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911 operators stage sickout to protest furloughs and pay cuts, causing LAPD personnel to cover shifts

Nearly three dozen emergency 911 operators staged a wildcat sickout Thursday at two Los Angeles call centers, prompting the LAPD to have administrators and other personnel work their shifts.

The sickout to protest furloughs and pay cuts was confined to operators who field emergency calls for the LAPD, officials said. The fire department has its own operators.

LAPD Asst. Chief Sandy Jo MacArthur said that department officials became aware of a possible work action late Wednesday and prepared plans to cover shifts. She said the sickout's effect was minimal, even though nearly a third of the operators were out on the day shift.

"Our administrative and training staff were able to cover those who had called in sick," MacArthur said. "We were up to full speed by p.m. watch."

On a typical weeknight, there are 45 operators working at the Metropolitan call center downtown and 40 at the West Hills station, officials said.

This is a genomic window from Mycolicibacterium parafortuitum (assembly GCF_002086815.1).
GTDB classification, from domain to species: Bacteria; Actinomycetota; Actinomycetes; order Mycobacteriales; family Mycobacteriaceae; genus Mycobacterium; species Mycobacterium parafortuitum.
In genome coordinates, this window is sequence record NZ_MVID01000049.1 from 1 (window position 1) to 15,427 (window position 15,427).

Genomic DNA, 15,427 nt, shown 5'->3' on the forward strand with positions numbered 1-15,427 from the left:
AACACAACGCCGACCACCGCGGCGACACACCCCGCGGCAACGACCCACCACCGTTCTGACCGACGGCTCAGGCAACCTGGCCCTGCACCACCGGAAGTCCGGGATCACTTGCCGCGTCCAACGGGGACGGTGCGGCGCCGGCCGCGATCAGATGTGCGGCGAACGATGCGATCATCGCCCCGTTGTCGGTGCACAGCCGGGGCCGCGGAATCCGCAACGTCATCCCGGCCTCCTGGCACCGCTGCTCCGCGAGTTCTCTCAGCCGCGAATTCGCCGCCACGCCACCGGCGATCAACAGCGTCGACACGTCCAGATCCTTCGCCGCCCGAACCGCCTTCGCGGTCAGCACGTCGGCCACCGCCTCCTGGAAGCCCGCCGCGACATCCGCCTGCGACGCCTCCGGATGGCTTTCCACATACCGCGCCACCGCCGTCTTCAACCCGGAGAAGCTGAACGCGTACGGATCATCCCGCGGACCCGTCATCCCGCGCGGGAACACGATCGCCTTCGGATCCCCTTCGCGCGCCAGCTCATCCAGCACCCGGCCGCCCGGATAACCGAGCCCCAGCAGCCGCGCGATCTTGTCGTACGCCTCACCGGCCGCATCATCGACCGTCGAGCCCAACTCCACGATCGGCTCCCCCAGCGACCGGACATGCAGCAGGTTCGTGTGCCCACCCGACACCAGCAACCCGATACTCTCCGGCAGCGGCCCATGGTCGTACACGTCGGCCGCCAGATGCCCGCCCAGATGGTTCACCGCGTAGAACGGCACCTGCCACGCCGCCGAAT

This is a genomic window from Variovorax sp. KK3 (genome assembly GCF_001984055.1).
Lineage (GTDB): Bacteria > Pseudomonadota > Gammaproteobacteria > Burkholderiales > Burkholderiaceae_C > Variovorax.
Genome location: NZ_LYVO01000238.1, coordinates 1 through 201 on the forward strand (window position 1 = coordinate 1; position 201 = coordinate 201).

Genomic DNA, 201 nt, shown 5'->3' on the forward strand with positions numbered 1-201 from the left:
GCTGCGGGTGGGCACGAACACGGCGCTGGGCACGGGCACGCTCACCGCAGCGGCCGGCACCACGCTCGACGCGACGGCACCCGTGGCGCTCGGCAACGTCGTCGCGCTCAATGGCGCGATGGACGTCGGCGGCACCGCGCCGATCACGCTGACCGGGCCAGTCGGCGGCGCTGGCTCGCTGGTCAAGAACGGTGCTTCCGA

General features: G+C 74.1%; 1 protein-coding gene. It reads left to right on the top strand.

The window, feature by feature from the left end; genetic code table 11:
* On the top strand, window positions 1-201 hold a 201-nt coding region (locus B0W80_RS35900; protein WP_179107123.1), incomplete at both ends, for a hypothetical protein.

MacArthur said that although the department is sympathetic to the issues facing civilian employees, the primary responsibility of the LAPD is public safety.

"We have contingency plans in place to ensure the citizens of Los Angeles are safe," said MacArthur, who acknowledged that "there could be an impact on the speed in handling non-emergency calls" if the sickouts were to continue.

Police union President Paul M. Weber said he received two messages about the action via Twitter from the address "LA City Workers." The first read: "Mr. Weber, I would like to discuss our planned job action with you so that you may inform the department to ensure public safety."

A second read: "I anticipate a tac alert due to personnel shortages so your membership may get a few hours of overtime :)."

Weber said he forwarded both messages to the department to ensure it would be prepared to deal with the fallout from a possible work action. The sickout affected about half of the personnel at the two 911 centers during day watch, which is approximately from 6 a.m. to late afternoon.


The work action forced the police department to have some administrators and others to fill the shifts. 

Weber said he was concerned that the sickouts could continue and spread to the jails. "We are worried that this is going spread beyond the 911 operators," Weber said.

"This is really a reaction to the City Council implementing furloughs and layoffs," he said. "We are concerned that the department is going to have to take officers out of the field to backfill these critical functions."